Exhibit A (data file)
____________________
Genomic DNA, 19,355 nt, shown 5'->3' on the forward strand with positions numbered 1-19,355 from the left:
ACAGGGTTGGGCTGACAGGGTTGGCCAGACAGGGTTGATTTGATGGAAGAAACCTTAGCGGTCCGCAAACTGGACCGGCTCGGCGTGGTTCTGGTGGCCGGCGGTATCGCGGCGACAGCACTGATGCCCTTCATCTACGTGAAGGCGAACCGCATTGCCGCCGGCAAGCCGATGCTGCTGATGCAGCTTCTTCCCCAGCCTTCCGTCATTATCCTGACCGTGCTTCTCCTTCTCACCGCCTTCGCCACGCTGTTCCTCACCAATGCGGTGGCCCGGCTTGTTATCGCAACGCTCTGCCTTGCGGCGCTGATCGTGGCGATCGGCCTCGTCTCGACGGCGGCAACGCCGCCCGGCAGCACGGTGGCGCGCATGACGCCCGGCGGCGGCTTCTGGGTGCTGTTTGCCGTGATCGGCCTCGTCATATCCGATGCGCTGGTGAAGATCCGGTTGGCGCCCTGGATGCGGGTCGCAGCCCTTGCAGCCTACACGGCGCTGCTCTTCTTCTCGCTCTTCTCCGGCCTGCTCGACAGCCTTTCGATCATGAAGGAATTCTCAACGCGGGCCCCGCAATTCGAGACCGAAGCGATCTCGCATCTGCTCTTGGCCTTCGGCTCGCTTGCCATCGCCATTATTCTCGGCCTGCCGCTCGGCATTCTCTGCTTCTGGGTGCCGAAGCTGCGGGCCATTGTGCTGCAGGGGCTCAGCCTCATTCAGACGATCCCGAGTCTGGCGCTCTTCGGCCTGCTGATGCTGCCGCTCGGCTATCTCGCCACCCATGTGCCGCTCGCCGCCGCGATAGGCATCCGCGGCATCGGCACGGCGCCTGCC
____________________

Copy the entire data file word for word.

Genomic DNA, 19,355 nt, shown 5'->3' on the forward strand with positions numbered 1-19,355 from the left:
ACAGGGTTGGGCTGACAGGGTTGGCCAGACAGGGTTGATTTGATGGAAGAAACCTTAGCGGTCCGCAAACTGGACCGGCTCGGCGTGGTTCTGGTGGCCGGCGGTATCGCGGCGACAGCACTGATGCCCTTCATCTACGTGAAGGCGAACCGCATTGCCGCCGGCAAGCCGATGCTGCTGATGCAGCTTCTTCCCCAGCCTTCCGTCATTATCCTGACCGTGCTTCTCCTTCTCACCGCCTTCGCCACGCTGTTCCTCACCAATGCGGTGGCCCGGCTTGTTATCGCAACGCTCTGCCTTGCGGCGCTGATCGTGGCGATCGGCCTCGTCTCGACGGCGGCAACGCCGCCCGGCAGCACGGTGGCGCGCATGACGCCCGGCGGCGGCTTCTGGGTGCTGTTTGCCGTGATCGGCCTCGTCATATCCGATGCGCTGGTGAAGATCCGGTTGGCGCCCTGGATGCGGGTCGCAGCCCTTGCAGCCTACACGGCGCTGCTCTTCTTCTCGCTCTTCTCCGGCCTGCTCGACAGCCTTTCGATCATGAAGGAATTCTCAACGCGGGCCCCGCAATTCGAGACCGAAGCGATCTCGCATCTGCTCTTGGCCTTCGGCTCGCTTGCCATCGCCATTATTCTCGGCCTGCCGCTCGGCATTCTCTGCTTCTGGGTGCCGAAGCTGCGGGCCATTGTGCTGCAGGGGCTCAGCCTCATTCAGACGATCCCGAGTCTGGCGCTCTTCGGCCTGCTGATGCTGCCGCTCGGCTATCTCGCCACCCATGTGCCGCTCGCCGCCGCGATAGGCATCCGCGGCATCGGCACGGCGCCTGCC